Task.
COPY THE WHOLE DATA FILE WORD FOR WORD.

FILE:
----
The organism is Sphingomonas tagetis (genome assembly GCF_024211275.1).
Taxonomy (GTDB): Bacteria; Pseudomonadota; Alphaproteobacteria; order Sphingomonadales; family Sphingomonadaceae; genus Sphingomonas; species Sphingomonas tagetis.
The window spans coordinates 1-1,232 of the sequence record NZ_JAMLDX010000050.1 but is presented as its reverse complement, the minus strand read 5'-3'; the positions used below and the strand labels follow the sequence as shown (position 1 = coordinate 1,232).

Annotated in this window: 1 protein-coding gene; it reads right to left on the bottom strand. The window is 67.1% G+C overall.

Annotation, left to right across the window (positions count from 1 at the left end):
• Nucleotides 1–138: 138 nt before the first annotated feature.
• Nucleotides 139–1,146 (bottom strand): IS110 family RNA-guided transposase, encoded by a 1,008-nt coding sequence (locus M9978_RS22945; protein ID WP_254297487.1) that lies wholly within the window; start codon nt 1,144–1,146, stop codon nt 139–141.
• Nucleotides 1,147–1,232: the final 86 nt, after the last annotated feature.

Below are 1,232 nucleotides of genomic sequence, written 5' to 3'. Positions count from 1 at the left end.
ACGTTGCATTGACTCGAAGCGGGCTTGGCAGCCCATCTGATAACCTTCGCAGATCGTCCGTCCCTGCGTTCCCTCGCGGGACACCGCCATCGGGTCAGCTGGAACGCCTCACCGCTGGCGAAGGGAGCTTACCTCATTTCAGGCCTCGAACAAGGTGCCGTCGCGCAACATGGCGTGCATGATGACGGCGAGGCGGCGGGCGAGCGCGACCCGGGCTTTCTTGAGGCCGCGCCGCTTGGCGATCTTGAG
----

The organism is Sphingomonas tagetis (genome assembly GCF_024211275.1).
Taxonomy (GTDB): Bacteria; Pseudomonadota; Alphaproteobacteria; order Sphingomonadales; family Sphingomonadaceae; genus Sphingomonas; species Sphingomonas tagetis.
The window spans coordinates 1-1,232 of the sequence record NZ_JAMLDX010000050.1 but is presented as its reverse complement, the minus strand read 5'-3'; the positions used below and the strand labels follow the sequence as shown (position 1 = coordinate 1,232).

Annotated in this window: 1 protein-coding gene; it reads right to left on the bottom strand. The window is 67.1% G+C overall.

Annotation, left to right across the window (positions count from 1 at the left end):
• Nucleotides 1–138: 138 nt before the first annotated feature.
• Nucleotides 139–1,146 (bottom strand): IS110 family RNA-guided transposase, encoded by a 1,008-nt coding sequence (locus M9978_RS22945; protein ID WP_254297487.1) that lies wholly within the window; start codon nt 1,144–1,146, stop codon nt 139–141.
• Nucleotides 1,147–1,232: the final 86 nt, after the last annotated feature.

Below are 1,232 nucleotides of genomic sequence, written 5' to 3'. Positions count from 1 at the left end.
ACGTTGCATTGACTCGAAGCGGGCTTGGCAGCCCATCTGATAACCTTCGCAGATCGTCCGTCCCTGCGTTCCCTCGCGGGACACCGCCATCGGGTCAGCTGGAACGCCTCACCGCTGGCGAAGGGAGCTTACCTCATTTCAGGCCTCGAACAAGGTGCCGTCGCGCAACATGGCGTGCATGATGACGGCGAGGCGGCGGGCGAGCGCGACCCGGGCTTTCTTGAGGCCGCGCCGCTTGGCGATCTTGAG